Quick Thoughts About My Battlefield 3 Review

Quick Thoughts About My Battlefield 3 Review

Editor’s Note: We ended last week at Kotaku without any review copies of Battlefield 3. So did a lot of other outlets. Console and PC copies arrived in our laps today, a day before release, but a select few outlets, including our pals at Joystiq, got a PC copy last week and reviewed it today.

We weren’t the only ones puzzled by this, which brings us to Joystiq‘s Battlefield 3 PC reviewer, Arthur Gies, who explained on his personal blog, Pragmagic, his own unusual review experience, which we’re republishing here. He gave the game a 4.5 out of 5, criticised the campaign but praised the multiplayer highly. He got flack, of course and wanted to set some things straight. Take it away, Arthur…

So, I reviewed Battlefield 3.

The times where Battlefield 3 does its damnedest to go toe-to-toe with Call of Duty are the times it stumbles the hardest. But when DICE is doing what it’s always done best, Battlefield 3 is a uniquely mesmerizing multiplayer game with a seemingly endless number of ways to feel like a success.

Man, what a mess. Battlefield 3 might be the biggest game I’ve ever reviewed, and I can’t imagine a way in which the review situation could have gone worse. 3 days to review the campaign and finalised multiplayer is doable. Obviously, since I put a review up. But it’s not ideal.

But less ideal has been everything surrounding the review and Battlefield 3‘s release. I won’t dwell on the weird goalpost moving that DICE and EA have tacitly encouraged over the last few days by insisting that console reviews can’t be done because of a day one patch that, I guess, would fix anything anyone could possibly find wrong with the game? That’s practically unheard of before a game comes out, and having reviewed… one, two, three, four EA published shooters over the last two years (Bad Company 2, Medal of Honor, Bad Company 2 Vietnam and Crysis 2), it was especially surprising here. Put more clearly, EA has never done this with any of the games of theirs that I’ve reviewed. Even Bad Company 2, which I believe also had a day one patch, was reviewed on debug hardware with a near-final version of said patch.

I just think, having played it, EA made some huge miscalculations in aligning it so closely to Modern Warfare 3. It seems obvious to me that they were scrambling to get it done, and they pushed it right down to the wire. I guess we’ll see how things pan out, in that regard.

I think the hardest thing in all of this was scoring my review. Usually it isn’t so difficult, but here, the lows were so low, and the highs were so high…

I wonder if I was nicer to the campaign than I should have been. It’s not actively bad, usually, but it’s nowhere near what I would consider good, or even acceptable, really. And co-op stinks.

I essentially had to write off two out of three modes in the game. It’s a situation where I have to hope that someone wondering about the game who sees the score will read the review and understand what I tried to say. If they skipped the text, saw the score, and bought the game expecting great singleplayer, then yeah. I feel bad about that.For the number, or stars, or whatever, I just looked at the joystiq rubric again and again, going back and forth between four stars and five.

That sounds silly, I know. But I take my job seriously. A four on our scale is a must play for (and I hate this phrase) fans of the genre, a five, a must play for everyone. So eventually I just decided to split the difference. Battlefield 3 is a must play for anyone who likes multiplayer games. So I gave it the four point five.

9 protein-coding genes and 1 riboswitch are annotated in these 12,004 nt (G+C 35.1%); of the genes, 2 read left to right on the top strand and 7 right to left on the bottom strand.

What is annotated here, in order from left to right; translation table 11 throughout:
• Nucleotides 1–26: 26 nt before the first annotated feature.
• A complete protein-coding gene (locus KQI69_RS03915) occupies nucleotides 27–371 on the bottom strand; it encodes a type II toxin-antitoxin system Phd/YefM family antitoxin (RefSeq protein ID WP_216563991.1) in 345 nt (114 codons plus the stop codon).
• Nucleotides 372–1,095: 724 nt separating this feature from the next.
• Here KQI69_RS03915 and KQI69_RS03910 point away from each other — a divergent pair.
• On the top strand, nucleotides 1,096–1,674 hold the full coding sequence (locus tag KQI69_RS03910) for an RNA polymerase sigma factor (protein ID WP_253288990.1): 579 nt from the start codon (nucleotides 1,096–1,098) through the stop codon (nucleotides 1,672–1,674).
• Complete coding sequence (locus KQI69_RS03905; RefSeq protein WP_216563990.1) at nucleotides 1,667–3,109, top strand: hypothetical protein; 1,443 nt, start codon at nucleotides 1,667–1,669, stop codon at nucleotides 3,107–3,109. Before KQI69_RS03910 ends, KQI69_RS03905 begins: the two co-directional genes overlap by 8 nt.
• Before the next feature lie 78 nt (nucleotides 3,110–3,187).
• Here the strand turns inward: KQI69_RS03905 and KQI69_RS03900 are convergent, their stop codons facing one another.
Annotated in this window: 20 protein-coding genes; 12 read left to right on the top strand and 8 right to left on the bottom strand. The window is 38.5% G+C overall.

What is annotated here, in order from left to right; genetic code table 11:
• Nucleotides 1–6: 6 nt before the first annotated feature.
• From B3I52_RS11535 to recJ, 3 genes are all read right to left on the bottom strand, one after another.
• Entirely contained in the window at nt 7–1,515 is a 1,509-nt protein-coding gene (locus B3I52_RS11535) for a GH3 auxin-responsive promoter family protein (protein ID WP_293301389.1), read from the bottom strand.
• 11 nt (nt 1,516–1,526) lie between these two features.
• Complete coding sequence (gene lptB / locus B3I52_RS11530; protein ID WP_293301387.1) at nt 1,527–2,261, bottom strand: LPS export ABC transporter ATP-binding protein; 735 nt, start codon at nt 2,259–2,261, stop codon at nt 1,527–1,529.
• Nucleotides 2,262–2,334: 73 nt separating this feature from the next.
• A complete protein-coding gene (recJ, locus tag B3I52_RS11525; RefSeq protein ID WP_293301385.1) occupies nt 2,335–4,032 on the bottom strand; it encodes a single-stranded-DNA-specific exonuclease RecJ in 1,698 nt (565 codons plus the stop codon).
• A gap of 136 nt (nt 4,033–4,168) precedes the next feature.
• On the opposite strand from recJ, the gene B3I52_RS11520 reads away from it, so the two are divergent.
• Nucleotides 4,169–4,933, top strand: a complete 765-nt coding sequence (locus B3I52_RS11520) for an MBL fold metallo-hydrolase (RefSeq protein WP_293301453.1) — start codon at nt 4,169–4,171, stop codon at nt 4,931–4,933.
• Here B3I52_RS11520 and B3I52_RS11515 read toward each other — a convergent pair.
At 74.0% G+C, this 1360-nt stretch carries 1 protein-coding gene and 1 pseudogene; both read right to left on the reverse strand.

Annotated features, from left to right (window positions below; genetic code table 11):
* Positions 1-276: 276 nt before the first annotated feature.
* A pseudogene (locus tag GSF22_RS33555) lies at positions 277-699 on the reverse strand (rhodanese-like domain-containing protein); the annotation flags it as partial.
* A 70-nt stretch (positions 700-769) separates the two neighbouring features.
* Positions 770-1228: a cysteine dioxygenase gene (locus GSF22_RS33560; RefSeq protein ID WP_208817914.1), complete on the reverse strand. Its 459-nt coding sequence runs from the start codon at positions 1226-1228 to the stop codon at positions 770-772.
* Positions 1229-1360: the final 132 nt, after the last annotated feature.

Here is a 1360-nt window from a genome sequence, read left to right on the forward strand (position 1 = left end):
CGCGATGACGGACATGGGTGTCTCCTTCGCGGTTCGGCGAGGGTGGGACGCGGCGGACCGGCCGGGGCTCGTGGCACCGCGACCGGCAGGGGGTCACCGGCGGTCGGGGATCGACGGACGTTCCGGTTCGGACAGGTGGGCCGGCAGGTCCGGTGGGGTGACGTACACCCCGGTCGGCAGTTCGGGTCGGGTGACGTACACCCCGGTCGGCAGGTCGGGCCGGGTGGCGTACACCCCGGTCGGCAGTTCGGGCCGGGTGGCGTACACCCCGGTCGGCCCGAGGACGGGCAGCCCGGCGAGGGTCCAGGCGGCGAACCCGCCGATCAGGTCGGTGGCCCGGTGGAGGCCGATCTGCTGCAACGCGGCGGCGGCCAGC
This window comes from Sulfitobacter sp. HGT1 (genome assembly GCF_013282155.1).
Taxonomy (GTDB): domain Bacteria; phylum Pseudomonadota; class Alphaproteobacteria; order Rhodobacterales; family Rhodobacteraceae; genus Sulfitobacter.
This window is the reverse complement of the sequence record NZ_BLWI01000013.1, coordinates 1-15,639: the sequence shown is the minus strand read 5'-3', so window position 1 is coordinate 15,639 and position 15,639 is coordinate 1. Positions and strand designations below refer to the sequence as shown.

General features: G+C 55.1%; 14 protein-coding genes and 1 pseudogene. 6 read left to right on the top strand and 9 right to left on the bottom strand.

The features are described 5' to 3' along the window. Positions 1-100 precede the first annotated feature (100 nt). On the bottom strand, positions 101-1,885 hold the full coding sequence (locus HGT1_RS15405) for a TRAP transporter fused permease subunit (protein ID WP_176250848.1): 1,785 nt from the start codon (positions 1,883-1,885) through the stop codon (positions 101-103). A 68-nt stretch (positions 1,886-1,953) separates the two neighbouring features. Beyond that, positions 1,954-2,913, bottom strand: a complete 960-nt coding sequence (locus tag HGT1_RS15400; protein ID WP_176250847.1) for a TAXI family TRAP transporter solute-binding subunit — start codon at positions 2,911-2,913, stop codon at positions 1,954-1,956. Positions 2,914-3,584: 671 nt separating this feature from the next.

Is that a cop out? I don’t know. I hope not.

Other things… I wonder why I got a copy of the game when so many other people in the press didn’t. Joystiq is a big, big site, don’t get me wrong, but still. People I greatly respect got shafted, and it’s hard to understand why that would be. I’m hoping I wasn’t selected on the basis of what EA thought I would give the game. That’s the kind of shit that keeps me up at night, figuratively speaking.

Speaking of being kept up at night, it’s late, and I worked all weekend. So I guess that’s all I have to say about it for now.

Arthur Gies writes about video games for Joystiq, but we don’t hold that against him. He does it well. Follow him on Twitter and read his work over at Joystiq.
Republished with permission.


  • I’m starting to really worry about my console version… (I know the PC version is superior, but my computer just can’t take it and I don’t want to buy a new one right now)

  • A month ago – really excited.

    After the beta (which I’m aware wasn’t a demo, i didnt like Op Metro, the bugs weren’t the problem) – still kind of excited.

    Current excitement level – hmm.

  • Sounds like EA’s decision to be selective with their reviewers stems from fears of a metacritic rating less than 9.

  • I think if EA were to have put offline bots into multiplayer it would have more than made up for a lacklustre singleplayer campaign. If they suck at storytelling then how hard would it have been to give us a shit load of bots for those singleplayer guys to really enjoy the game without other ppl yet experience Battlefield they way it should. Leave the railtrack experience to COD since that is what they do best.

    • I agree, decent AI bots flooding offline multiplayer would be far, far better than a singleplayer campaign.

      Dammit, now I’m disappointed that this isn’t what they’ve done.

  • I wouldn’t even mind if the Battlefield games dropped single player. I don’t buy it for the single player anyway!

    And it might even help if CoD dropped a mode too. They might get it right, then.

  • Why is there such a rush to get reviews out before the release date?

    The people that are going to buy it day one or doing so regardless of reviews.

    • MW2 single player was fantastic. BC2 was horrible.
      I probably wont bother playing the BF3 single player once I had a look at the pretty graphics.
      BF3 is multiplayer.
      MW3 is singleplayer, co-op, and the tried and tested quick action multiplayer.

      • Modern Warfare 2’s single player campaign was TERRIBLE. Black Ops felt like Citizen Kane after that train Wreck. Say what you want about Treyarch, but the single player stories are always AT LEAST halfway decent.

        • Agreed. CoD4 MW’s SP was amazing good at the time. MW2’s Single player was an over the top and downright corny. I found Medal of Honors SP a lot more enjoyable.

    • I do.

      I enjoy, well maybe enjoy’s not the right word, multiplayer… but single player is where it’s at for me.